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Response to Hortensis (Reply #1)

Fri Jan 29, 2021, 10:37 AM

3. Heartbreaking, the nature of some humans.

Excerpt from Shoah Resource Center, The International School for Holocaust Studies, interview with Christopher Browning:

The Spectrum of Motivation of the Killers

Q- How would you explain then the motivation behind these people, who came from Luxembourg, from Germany, from Hamburg, in their willingness to take part in mass murders, where the murder itself was at very close range? We're not talking about the gas chambers; we're talking about shooting at close range. What motivated these people to do it?

B- It's important to realize that there is a spectrum of response, and we cannot speak of a single response or motivation. At one end of the spectrum of response there was a cluster of what I would call true believers — people who identified with the values of the Nazi regime, who were ideologically conscious or at least came to accept the ideological imperatives of the regime. Then there was a larger middle group that basically adopted what we would call “standard operating procedures” — they did what they were asked and did not confront authority. At the other end of the spectrum was a smaller group that evaded direct shooting. They usually did other activities like guard duty, cordon duty, and so on, but didn't pull triggers and blow people's brains out at point blank range.

I think there were true believers who indeed sought an opportunity to kill. I think that as people behave, they often adapt their belief to that behavior, and I think more people became that as the killing process went on. The killing process gained momentum in part because people became what they did, and that therefore the cluster of what I would call the true believers, the eager killers, the enthusiastic killers, increased over time.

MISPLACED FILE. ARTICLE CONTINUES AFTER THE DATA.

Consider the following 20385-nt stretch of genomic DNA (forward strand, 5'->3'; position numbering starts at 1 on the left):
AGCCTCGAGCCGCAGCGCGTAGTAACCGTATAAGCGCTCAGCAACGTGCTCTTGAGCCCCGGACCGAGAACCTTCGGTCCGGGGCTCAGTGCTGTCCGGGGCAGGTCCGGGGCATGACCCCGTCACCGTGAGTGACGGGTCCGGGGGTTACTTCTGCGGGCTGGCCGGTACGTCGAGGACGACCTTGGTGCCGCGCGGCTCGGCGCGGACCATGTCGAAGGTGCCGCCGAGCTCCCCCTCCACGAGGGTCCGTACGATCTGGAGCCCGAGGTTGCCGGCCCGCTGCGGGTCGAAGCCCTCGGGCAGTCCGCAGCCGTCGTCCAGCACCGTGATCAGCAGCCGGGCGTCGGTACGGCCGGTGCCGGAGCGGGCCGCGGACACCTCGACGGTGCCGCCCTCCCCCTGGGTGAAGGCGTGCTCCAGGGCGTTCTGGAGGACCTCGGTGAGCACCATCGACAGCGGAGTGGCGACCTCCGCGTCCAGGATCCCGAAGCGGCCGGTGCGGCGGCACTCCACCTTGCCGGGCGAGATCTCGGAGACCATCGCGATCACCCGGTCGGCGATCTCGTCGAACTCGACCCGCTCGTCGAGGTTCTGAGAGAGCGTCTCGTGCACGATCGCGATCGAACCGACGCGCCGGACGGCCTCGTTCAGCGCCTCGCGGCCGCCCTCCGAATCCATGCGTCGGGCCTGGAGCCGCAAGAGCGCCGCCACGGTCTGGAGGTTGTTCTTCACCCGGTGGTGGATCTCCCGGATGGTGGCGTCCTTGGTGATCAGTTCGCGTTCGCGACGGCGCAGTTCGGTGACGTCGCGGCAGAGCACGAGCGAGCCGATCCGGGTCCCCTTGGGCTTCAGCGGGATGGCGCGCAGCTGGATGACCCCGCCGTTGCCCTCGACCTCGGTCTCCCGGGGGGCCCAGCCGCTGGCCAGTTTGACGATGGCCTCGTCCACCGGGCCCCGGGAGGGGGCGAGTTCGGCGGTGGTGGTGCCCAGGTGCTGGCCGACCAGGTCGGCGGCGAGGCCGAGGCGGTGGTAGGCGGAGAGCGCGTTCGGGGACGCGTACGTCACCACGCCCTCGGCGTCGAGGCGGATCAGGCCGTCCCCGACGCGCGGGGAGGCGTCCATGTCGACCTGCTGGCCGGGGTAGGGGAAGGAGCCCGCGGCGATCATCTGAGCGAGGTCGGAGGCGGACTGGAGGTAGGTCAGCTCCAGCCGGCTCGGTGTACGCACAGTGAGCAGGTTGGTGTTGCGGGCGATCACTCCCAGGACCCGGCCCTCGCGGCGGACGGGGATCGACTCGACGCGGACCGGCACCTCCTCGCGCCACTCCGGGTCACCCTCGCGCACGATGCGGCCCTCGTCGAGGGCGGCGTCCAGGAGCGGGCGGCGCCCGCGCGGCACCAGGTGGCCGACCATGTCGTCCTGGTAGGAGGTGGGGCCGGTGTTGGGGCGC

I think you also have a number of people who act out of their conception of what it means to be a tough soldier, a tough policeman, what their duty is as an occupier in a territory where they are exhorted to behave as the master race. They conceived of themselves as at war with a world of enemies encircling them. Some, I think, shot basically because they were simply afraid to confront authority, afraid to be seen as cowards, afraid to look weak — all of these motives were there.

In the book I took the position that as a historian has great difficulty trying to explain the motives of a single individual, much less 500 men, it's almost presumptuous to explain a whole nation. That doesn't mean as historians that we don't have to try to articulate certain generalizations. But I do think it is important to make qualifications; it is important to see the limitations of generalizations. It is important, certainly in the case when we're talking about perpetrators, to keep the distinctions between the degrees, the kinds of reaction, and the different motivations that explain different layers of behavior and the degrees of reaction among the perpetrators.

Source (PDF): https://www.yadvashem.org/odot_pdf/Microsoft%20Word%20-%203848.pdf

And now, many who do understand this pretend that it doesn’t apply to the Executive, Congress, and the violence of Jan. 6.

Thank you for seeing this, Hortensis.

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